What’s new in RHEL 9? In addition to a new marketing division…

the latest version of Red Hat Enterprise Linux version 9 in production marks an important turning point in the company’s history. It is the first version preceded in terms of development by CentOS feedsan operating system that is production-ready but somewhat of an advanced testing ground for new features (initially tested in Felt) that will eventually infiltrate adult Red Hat Enterprise Linux.

The biggest changes in RHEL 9 are around security and compliance, the latter especially for so long the ugly half-sister of enterprise Linux, but increasingly becoming a central pillar upon which enterprises can operate legally and more securely.

To help enterprises do more than engage in governance exercises such as PCI-DSS compliance, security options now include smart card authentication, more detailed SSSD logging, use of OpenSSL3 by default, and removal of root access to an RHEL box via SSH. Kernel patches on servers are now also possible without a reboot from a system administrator’s web console, and there are built-in checks against hardware layer vulnerabilities such as Meltdown and Spectre.

There are improvements for Red Hat-flavored containers in Podman, and UBI images have been updated in their standard, micro, mini, and init forms. Container validation is improved, so there’s less chance of time-pressed developers extracting malicious containers from spoofed domains.

Red Hat Official Press Releases RHEL version 9 emphasizes cutting-edge operating system capabilities under the hood, making it easier for organizations to create canonical images that can be rapidly deployed at scale. There is also a Podman rollback capability that detects if new containers fail to start and will quietly replace the new one with the old (working) one.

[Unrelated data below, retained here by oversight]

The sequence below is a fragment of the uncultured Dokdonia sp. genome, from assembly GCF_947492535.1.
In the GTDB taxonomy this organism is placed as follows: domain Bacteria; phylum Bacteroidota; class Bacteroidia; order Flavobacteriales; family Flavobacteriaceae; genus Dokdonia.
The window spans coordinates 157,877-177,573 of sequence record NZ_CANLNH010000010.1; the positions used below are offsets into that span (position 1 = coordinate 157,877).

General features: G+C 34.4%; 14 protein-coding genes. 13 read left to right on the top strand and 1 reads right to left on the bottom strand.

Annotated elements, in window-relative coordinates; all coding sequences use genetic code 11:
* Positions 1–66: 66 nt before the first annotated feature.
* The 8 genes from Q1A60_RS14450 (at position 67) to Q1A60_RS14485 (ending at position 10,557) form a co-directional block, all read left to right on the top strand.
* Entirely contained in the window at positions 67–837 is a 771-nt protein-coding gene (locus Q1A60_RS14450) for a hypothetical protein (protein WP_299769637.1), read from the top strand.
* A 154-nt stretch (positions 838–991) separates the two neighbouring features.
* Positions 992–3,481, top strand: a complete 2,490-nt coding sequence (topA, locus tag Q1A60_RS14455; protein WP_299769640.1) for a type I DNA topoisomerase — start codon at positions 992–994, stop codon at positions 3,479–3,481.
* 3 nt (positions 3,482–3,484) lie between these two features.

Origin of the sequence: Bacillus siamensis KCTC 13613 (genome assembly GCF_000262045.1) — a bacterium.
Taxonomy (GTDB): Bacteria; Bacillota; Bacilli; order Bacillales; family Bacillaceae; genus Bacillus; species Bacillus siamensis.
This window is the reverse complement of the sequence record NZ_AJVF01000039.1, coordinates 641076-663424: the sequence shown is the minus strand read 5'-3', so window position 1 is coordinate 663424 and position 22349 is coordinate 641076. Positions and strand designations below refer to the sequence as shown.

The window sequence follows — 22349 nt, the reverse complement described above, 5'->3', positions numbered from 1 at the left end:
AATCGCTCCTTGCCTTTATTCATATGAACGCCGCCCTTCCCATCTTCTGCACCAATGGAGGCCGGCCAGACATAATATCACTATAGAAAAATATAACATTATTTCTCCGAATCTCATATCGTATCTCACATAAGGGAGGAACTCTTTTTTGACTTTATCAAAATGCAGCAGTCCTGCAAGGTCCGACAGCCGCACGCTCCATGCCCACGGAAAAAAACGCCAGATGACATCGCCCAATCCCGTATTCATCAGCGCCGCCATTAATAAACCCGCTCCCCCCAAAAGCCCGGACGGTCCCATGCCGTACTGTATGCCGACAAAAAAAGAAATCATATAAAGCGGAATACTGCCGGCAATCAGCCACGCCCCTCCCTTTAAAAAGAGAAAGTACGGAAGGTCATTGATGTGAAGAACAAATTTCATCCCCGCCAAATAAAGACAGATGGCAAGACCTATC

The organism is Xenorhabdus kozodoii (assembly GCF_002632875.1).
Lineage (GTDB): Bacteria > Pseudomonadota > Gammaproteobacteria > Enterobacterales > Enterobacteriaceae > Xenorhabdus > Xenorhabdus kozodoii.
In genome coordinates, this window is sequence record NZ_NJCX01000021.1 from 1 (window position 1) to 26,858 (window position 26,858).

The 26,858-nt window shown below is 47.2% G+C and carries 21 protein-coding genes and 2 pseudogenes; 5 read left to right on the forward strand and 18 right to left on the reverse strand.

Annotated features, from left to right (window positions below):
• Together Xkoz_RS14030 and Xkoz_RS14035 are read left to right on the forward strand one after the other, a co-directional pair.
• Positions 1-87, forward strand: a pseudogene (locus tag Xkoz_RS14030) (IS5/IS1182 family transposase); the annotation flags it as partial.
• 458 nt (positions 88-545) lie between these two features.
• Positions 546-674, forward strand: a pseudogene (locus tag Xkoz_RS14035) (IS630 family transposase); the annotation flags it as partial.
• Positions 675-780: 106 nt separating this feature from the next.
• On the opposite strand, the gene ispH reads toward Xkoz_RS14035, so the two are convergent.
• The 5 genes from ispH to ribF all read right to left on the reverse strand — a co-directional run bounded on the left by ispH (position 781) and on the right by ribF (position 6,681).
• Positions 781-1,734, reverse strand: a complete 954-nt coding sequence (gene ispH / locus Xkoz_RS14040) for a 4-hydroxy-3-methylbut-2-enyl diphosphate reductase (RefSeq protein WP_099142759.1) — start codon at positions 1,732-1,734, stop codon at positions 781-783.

For developers, the new versions of Python (3.9) and GCC (11) by default are interesting, as well as the latest versions of Rust and Go. Applications in Flatpaks are welcome (the current vogue for immutable Linux distributions crosses a another step towards the general public), but the RPMs are clearly going nowhere at the moment.

Red Hat’s other big twist is that RHEL 9 may well put an end to absolute Class A PR. SNAFU society presided when CentOS has been discontinued. Or, to be more specific, when moving from an operating system running alongside RHEL to a semi-rolling edge version of the more stable, licensed, and production-ready RHEL operating system.

The phrase “miscommunication” tends to cover a number of errors in business environments, ranging from a misdirected email to, in the case of Red Hat, a complete mishandling of product announcements that had incendiary effects in the enterprise technology community.

But “bad communications” aside, the Red Hat stable’s lineup seems to be more stable and accepted than it was a year ago. Registered users can run RHEL on a dozen instances without incurring license fees, and Stream 8 is phasing into production as well. Matthew Hicks (Executive Vice President for Products and Technology) of the company said: “[…] Red Hat Enterprise Linux 9 extends where needed […], combining the trusted backbone of enterprise Linux with the innovative enablers of open source communities. The community’s “innovative catalysts” have just healed their wounds inflicted by a Red Hat marketing division that many would expect to have undergone some personnel changes lately.

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